Tomorrow is the special runoff election between Pleasanton retired game warden Pete Flores (R) and former Rep. and U.S. Rep. Pete Gallego (D-Alpine). The winner will serve the remainder of former Sen. Carlos Uresti’s (D-San Antonio) unexpired term, which runs through 2020.
We spoke with election officials in every county today and received early voting numbers from all but Val Verde Co. Early voting numbers across SD19 indicate turnout will be greater than the July 31 special election, but it is likely that fewer than 10% of registered voters will participate.
The number of votes cast early for the runoff is already higher than the total number of votes cast, early and on Election Day, for the special election in six of the district’s 17 counties:
- Medina Co. turnout is already 25% above the special election’s total turnout
- Crockett Co. turnout is already 21% above the special election
- Zavala Co. turnout is already 16% above the special election
- Real Co. turnout is already 11% above the special election
- Atascosa Co. turnout is already 7% above the special election; and
- Bexar Co. turnout* is at least 1% above the special election.
Runoff early turnout is already at least 80% of the total special election turnout in seven more counties. Turnout in the remaining counties is likely to eclipse the special election once Election Day voters are counted.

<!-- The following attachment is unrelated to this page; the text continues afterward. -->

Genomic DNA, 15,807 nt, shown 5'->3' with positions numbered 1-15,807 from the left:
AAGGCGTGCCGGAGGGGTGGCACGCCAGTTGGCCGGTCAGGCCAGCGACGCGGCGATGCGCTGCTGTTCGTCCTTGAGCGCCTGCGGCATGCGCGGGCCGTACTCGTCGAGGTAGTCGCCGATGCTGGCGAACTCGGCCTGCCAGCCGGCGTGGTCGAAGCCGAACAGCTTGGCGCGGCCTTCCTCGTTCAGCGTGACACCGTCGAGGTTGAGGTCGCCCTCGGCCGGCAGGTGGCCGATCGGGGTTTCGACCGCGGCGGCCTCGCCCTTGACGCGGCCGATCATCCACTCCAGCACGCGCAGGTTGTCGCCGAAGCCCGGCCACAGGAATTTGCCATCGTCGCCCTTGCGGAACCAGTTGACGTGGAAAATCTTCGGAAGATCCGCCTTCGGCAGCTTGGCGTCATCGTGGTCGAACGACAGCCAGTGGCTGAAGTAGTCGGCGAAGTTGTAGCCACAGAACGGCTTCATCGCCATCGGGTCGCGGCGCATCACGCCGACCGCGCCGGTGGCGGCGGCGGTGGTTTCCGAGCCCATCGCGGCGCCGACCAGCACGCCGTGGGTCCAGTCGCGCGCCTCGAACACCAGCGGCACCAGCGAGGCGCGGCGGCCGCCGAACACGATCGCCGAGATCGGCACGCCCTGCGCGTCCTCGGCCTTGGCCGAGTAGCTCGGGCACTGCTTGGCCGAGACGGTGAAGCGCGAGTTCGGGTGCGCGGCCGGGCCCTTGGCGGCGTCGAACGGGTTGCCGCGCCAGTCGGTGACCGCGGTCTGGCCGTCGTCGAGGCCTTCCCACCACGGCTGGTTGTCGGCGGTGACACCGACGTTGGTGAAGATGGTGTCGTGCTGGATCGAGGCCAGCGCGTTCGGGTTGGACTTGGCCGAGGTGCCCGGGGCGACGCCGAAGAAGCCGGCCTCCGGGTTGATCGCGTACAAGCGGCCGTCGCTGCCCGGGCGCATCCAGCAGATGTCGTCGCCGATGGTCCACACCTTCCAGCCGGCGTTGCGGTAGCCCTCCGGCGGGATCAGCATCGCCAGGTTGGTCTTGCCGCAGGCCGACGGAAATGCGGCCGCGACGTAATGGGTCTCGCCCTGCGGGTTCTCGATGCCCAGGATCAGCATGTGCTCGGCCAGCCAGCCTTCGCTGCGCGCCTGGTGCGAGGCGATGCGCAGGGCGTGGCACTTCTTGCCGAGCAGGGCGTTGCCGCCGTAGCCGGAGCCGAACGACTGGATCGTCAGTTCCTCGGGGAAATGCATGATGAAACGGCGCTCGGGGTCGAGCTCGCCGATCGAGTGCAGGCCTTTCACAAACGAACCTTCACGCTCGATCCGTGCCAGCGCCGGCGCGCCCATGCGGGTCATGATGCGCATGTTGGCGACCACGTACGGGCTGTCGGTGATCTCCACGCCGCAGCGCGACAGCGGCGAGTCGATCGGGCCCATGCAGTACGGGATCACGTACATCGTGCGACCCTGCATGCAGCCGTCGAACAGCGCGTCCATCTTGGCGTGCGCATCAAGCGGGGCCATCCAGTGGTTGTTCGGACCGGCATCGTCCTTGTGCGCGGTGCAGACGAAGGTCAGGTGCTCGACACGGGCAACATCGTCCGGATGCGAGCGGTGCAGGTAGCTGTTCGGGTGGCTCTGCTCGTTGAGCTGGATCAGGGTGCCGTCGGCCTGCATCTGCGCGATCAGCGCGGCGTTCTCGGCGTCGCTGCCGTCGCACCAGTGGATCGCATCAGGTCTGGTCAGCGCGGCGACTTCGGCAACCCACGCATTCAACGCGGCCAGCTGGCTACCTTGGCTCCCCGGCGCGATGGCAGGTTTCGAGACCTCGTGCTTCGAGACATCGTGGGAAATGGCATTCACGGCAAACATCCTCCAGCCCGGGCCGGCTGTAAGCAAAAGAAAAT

Importantly, Flores finished ahead of Gallego in five of the six counties where turnout has already exceeded the number of votes cast in the special election. Flores received a majority vote in Medina (69%), Real (69%) and Atascosa (64%) Cos. Flores edged out Gallego in Crockett Co. by 10 votes. Flores finished ahead of Gallego in Bexar Co., but both finished behind Rep. Roland Gutierrez’s (D-San Antonio) 33% there.
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Gallego finished ahead of Flores in two of the three counties with the lowest early voting turnout relative to the special election. Gallego also received nearly double the number of votes Flores received in Val Verde Co., for which we received no early voting data.
Yesterday, we looked at the in-person vote totals at each of Bexar Co.’s early voting centers projected onto a map showing Flores’s percent of the vote in each precinct. A third of all in-person early votes were cast in a northwestern San Antonio library surrounded by precincts where Flores performed better than his countywide average.
Based on their special election performances, we estimate Flores has around a 2,150-vote advantage over Gallego in Atascosa and Medina Cos. We estimate Gallego has around an 1,100-vote advantage in Brewster and Maverick Cos. Lacking data from Val Verde Co., we guess Gallego’s advantage there is around 500 votes. We estimate Gallego has about a 300-vote advantage in the district’s remaining counties other than Bexar Co.
Adding all those numbers together, Flores would have about a 250-vote lead in early voting in the counties outside of Bexar Co. We estimate that 51% of all early votes will be cast by Bexar Co. voters.